“I’m not talking to you about Ebola or Zika virus but about a virus that everyone in this room has had and everyone of your children and probably all children in the world get in their first few years of life,” said Roger Glass, director of the Fogarty Institute, as he began his Wolfson Lecture in London last month.
In 1973 85% of cases of diarrhoea were of unknown aetiology. It was that year that Ruth Bishop, an Australian virologist, and her colleagues described rotavirus, although somebody in the audience pointed out that a Birmingham virologist, Tom Flewett, had identified it at about the same time and given the virus its name because it is shaped like a wheel.
Glass began his work on rotavirus in 1977 when he was working at the International Centre for Diarrhoeal Disease Research, Bangladesh, and his wife Barbara Stoll, now dean of the McGovern School of Medicine at the University of Texas in Houston, analysed cases of diarrhoea admitted to Dhaka Hospital and found that 6-9% were cholera and almost 30% were caused by rotavirus.
We now know, said Glass, that rotavirus is the commonest cause globally of severe diarrhoea, all children get it, and improvements in sanitation don’t prevent it (as they do cholera). It is a democratic virus—“or as we call it in the US,” joked Glass, “an equal opportunity virus”—infecting everybody.
In 1970 diarrhoea caused 4.8 million deaths but now it’s about 700 000, almost all of them in children under 5. Rotavirus was estimated to have caused around 873 000 deaths in 1985, but now it’s between 200 000 and 250 000. Globally, there are about 4.6 million hospital admissions or emergency room visits a year for severe diarrhoea.
Working out the burden of the disease in the US was not easy because rotavirus is usually not diagnosed in the laboratory, has no ICD code, has the same symptoms as other causes of diarrhoea, and a diagnosis is not needed for treatment. But analysis of hospital discharge data showed high peaks in children aged 7 months to 3 years in January—and the peaks are caused by rotavirus. It’s now clear that all children get rotavirus, about one in seven sees a doctor, one in 80 is admitted to hospital or attends an emergency room, and one in a million dies, which means about 20-40 deaths a year in the US.
The rotavirus is a double stranded RNA virus made up of 11 segments that come in every combination. It was soon discovered, however, that producing a vaccine against just four or five of the segments would prevent most infections. The young of cows, monkeys, pigs, and other animals also are infected with rotavirus, and non-human viruses are a common source of vaccines. The first vaccine was produced in February 1998 from a monkey strain of the virus and was used in the US.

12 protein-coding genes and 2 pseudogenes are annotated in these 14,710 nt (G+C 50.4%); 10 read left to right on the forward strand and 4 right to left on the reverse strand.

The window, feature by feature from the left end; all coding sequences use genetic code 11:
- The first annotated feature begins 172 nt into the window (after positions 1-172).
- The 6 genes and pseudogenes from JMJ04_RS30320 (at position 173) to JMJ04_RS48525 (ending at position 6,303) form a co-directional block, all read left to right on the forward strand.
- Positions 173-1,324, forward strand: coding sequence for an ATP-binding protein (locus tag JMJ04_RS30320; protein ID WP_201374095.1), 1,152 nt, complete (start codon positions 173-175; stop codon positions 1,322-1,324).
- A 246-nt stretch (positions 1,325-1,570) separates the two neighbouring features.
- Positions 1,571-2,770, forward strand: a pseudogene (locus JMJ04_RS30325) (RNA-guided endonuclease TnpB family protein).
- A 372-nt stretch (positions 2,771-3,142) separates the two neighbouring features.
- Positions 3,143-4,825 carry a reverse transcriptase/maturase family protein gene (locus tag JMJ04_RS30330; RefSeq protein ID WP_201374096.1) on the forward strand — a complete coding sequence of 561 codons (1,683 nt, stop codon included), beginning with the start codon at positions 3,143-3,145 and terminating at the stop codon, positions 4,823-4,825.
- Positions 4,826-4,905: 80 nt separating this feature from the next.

But the deaths occurred in low and middle income countries, and Glass wanted to do trials of the vaccine in those countries. Bill Gates—who wondered how he had never heard of a virus that caused 600 000 deaths—agreed to fund the project to allow global use of the new vaccines. Unfortunately, it then became clear from the US that about one in 10 000 children who got the vaccine developed intussusception. The vaccine was pulled from the market in the US. Glass made an attempt to argue that the vaccine was still worth testing in India where one in 200 children died from rotavirus, but, although seeing the numerical logic, the Indian authorities thought that it would not be politically possible to test a vaccine banned in the US.
Despite having no vaccine to test, Glass managed to convince Gates to continue funding on rotavirus. The failure of the first vaccine left the market open for new manufacturers, and two new vaccines appeared in 2006. Safety trials were acceptable, and the vaccines were used in the US. There was widespread uptake, and the annual spike in hospital admissions in children disappeared. There was a 90% reduction in hospital admissions or emergency room attendances, saving about 50 000 hospital admissions a year. Younger children were vaccinated, but there was also a reduction in infections in older children—the effect of herd immunity. Intussusception still occurred, but with only about one to five cases for every 100 000 children vaccinated. (There was discussion at the meeting about why intussusception should be less common with the newer vaccines, and it could be something to do with younger children being vaccinated: intussusception increases markedly at 3 months of age.)
A trial of the vaccine was also conducted in Mexico and showed a 35% reduction in deaths. The vaccine was introduced in the UK in 2012 and led to an 84% reduction in hospital admissions and attendances at casualty. Yet a trial in Bangladesh showed efficacy to be only about 42%. There is now a consistent picture of higher efficacy in high income countries and lower efficacy in low income countries; in other words, said Glass, the vaccine “works less well where it’s needed most.” Nobody knows exactly why, but maternal antibodies from breast feeding and a different microbiome are suspected causes.
Nevertheless, the World Health Organization has recommended vaccination for all children, and the vaccine is being used in routine programmes in 82 countries today thanks to funding from GAVI to subsidise vaccine costs in the poorest countries. A new vaccine made in India was licensed in 2015 by Prime Minister Modi, and India plans to vaccinate half of the infants by the end of 2017.
The big challenges are to increase the efficacy of the vaccine and to bring down the cost. The vaccine costs $120 in the US and $15 in PAHO countries—and GAVI has reduced the cost to $5. But that’s still too much for many low income countries. Roger Glass continues with what has been a “lifelong passion.”
Richard Smith was the editor of The BMJ until 2004.
Competing interest: RS spoke at the summer school and had his expenses paid.